Recently a friend asked me for recommendations on where to find reasonably priced but tasteful toddler or cot bed sized bedlinen. It’s a question I’ve been asked before, and from my own experience looking for bedlinen for our girls, I knew it would be a challenge to answer! I opened up the question on my Instagram stories and was absolutely overwhelmed with responses from you all agreeing that there really isn’t much out there under £30… many people even made their own duvet covers as they couldn’t find anything which tickled their fancy.
If you take away one thing from this blog post though, I would suggest you find your bedlinen set(s) at the same time as choosing your duvet. Toddler or cot bed sizes vary greatly from one store to another and I feel it is harder to find nice bedding that will fit in with your style or scheme, than it is to find a duvet insert of that size, so to increase the amount of choice you have, choose the bedlinen set first.
So I went on a very long trawl across the internet and found twenty sets that I really like. I’ve split them into a budget category and an investment category. I hope it helps!
Last year our home was photographed for a national interiors magazine. It was a something I’ve dreamt about since a teenager (indeed, I even photographed my bedroom and sent the photos to The Times Weekend Style Magazine with that goal in mind when I was 14,) and I count myself very blessed to have had the opportunity to tick it off my bucket list so to speak. It was one of the most fun, interesting, revealing and nerve-wracking days I’ve ever had.
Let me tell you about how it all works – the tips, the secrets, the things I found surprising.
Firstly it all came about through Instagram. Like so many people these days, a journalist saw pictures of our home on my account and messaged me to see if I was interested in being in a magazine. I googled the person like crazy I was so convinced it was a hoax, but once I had done enough research to convince myself – and the husband – that this person wasn’t going to come to the house and just pilfer our belongings (haha, as if there’s anything to pilfer) we organised a date and I set to work tidying, cleaning, rearranging and rearranging again. Oh, and again.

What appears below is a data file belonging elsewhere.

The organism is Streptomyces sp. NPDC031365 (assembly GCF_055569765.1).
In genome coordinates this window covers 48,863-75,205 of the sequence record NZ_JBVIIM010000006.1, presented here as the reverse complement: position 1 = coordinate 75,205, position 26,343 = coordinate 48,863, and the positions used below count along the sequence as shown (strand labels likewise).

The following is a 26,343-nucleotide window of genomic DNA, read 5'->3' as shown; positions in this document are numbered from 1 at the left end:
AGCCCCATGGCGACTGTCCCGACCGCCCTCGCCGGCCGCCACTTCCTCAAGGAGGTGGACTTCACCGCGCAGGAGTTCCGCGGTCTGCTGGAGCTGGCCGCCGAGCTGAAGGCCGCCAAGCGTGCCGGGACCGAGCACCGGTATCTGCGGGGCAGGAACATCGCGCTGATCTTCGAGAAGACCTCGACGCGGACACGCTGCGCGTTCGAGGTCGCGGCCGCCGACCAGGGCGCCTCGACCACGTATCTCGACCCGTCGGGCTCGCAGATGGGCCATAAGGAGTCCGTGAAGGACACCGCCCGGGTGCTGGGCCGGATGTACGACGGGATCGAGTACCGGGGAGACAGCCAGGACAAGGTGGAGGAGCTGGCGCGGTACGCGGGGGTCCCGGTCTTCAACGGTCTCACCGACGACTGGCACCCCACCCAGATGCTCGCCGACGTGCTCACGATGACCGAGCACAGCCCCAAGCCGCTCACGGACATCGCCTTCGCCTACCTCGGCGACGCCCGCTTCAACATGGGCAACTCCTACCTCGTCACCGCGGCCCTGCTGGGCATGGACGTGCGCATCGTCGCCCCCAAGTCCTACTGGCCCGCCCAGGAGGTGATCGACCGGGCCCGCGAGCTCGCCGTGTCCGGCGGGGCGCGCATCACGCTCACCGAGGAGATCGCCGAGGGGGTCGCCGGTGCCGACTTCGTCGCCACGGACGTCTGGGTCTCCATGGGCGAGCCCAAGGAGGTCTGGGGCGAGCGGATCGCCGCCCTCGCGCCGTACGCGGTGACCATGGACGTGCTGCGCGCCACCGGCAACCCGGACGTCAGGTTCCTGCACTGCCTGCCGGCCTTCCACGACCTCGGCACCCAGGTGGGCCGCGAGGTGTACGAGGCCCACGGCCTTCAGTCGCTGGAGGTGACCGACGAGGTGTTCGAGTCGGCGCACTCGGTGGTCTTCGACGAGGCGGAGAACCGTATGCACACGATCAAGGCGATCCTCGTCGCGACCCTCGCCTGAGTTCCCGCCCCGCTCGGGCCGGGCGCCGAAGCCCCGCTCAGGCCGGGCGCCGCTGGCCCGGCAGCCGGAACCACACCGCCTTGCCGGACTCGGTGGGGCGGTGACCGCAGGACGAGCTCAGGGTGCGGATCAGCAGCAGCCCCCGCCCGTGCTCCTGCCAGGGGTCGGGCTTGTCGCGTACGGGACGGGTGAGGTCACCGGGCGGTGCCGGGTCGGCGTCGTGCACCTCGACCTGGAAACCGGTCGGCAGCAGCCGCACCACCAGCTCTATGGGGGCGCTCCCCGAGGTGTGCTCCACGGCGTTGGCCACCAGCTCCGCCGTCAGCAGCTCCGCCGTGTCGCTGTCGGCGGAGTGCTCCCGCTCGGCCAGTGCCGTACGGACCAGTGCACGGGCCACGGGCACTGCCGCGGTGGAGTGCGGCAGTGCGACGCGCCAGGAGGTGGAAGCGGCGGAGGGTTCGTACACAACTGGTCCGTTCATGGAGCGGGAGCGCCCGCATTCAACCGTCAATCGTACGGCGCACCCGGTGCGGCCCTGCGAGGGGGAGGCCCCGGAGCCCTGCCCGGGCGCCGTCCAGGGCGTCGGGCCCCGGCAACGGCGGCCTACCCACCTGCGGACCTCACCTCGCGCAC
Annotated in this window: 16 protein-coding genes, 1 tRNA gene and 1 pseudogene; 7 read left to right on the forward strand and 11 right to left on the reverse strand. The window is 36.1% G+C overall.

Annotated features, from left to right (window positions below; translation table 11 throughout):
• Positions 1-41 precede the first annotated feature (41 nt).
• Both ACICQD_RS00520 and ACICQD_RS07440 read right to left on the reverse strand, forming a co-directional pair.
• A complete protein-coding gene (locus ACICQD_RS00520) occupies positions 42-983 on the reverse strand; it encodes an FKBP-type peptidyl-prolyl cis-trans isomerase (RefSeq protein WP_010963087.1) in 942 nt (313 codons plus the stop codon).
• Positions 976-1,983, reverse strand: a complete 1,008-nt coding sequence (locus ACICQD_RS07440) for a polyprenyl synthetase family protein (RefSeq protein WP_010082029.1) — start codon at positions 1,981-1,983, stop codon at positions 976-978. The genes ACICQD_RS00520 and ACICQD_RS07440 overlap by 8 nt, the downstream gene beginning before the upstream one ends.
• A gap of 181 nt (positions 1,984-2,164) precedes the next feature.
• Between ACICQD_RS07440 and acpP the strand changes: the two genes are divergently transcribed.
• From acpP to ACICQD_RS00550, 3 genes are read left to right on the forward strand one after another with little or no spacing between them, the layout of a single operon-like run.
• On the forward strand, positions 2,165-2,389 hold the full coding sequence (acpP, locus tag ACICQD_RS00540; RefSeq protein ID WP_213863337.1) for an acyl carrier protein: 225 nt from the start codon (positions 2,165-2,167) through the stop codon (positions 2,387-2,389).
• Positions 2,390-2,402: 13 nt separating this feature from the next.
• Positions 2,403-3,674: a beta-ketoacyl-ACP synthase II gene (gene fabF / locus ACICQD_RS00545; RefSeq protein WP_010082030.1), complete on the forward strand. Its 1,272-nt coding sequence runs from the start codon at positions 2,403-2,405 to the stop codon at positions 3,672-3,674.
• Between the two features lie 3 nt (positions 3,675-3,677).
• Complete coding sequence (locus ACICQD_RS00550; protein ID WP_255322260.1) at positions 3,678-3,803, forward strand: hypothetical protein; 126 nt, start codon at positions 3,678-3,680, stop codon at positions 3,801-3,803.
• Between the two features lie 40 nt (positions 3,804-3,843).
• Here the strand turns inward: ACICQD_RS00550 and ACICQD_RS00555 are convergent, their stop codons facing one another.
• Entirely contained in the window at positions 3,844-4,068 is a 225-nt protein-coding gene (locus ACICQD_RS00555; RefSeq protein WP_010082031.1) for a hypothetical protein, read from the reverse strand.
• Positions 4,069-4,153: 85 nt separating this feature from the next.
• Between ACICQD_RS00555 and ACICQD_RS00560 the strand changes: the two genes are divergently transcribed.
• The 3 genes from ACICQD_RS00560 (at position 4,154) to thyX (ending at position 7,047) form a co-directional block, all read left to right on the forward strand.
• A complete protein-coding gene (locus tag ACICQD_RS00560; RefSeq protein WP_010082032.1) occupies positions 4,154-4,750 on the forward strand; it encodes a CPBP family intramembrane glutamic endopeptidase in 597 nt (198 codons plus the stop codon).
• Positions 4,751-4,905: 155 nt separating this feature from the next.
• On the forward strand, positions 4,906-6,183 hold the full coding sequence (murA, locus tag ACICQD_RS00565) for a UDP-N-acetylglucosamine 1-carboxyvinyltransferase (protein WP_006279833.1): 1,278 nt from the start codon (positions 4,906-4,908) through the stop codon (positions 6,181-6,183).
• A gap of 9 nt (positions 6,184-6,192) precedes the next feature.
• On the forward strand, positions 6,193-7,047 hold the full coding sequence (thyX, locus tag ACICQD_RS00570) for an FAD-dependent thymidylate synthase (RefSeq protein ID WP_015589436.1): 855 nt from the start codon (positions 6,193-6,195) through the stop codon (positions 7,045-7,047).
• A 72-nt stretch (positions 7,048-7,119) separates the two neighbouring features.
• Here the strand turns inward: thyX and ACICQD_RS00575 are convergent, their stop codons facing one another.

Suddenly all the imperfections your eye becomes oblivious to overtime, now stand out like a kid in uniform on a mufti day. ‘That skirting board isn’t quite flush to the floor, this walls a bit bare, isn’t it? That sofa is looking really tired and I’ve never really liked those cushions, why haven’t I updated them? Where are we going to put the plastic toys? Why have we got so many dvds again? Are you sure they haven’t made a mistake? They’re just gonna arrive, take one look, and walk straight back out the door.’ Over and over, repeat, repeat.
DISCLAIMER: These bunk beds were purchased by myself, with 50% off, in exchange for an honest blog post and pictures of the product. This is the first time I have collaborated on something like this so do let me know what you think and please ask me any questions you have about the bunk beds – all thoughts and words are, and always will be, my own!
As our youngest daughter began to outgrow her cot, it felt natural to look towards bunk beds as a solution for our girls’ shared bedroom. Not to mention our eldest daughter has been asking for them for a while now, and kept telling people, ‘when we move to the big house, we’re going to have bunk beds and I’m going to sleep on the top and Betty will sleep on the bottom…’ I’m not entirely sure where she got that idea from as we never promised anything specifically, but our hope was to have bunk beds set up in the new house as a surprise when they arrived.
Anyway, as regular readers of this blog will know, the house sale fell through at the last minute so we’re still in our old house for the moment (you can read what happened here), but babies carry on growing, and cots don’t grow with them, so we decided to find a new solution even if it meant building new bunk beds that we’d have to dismantle a few months later.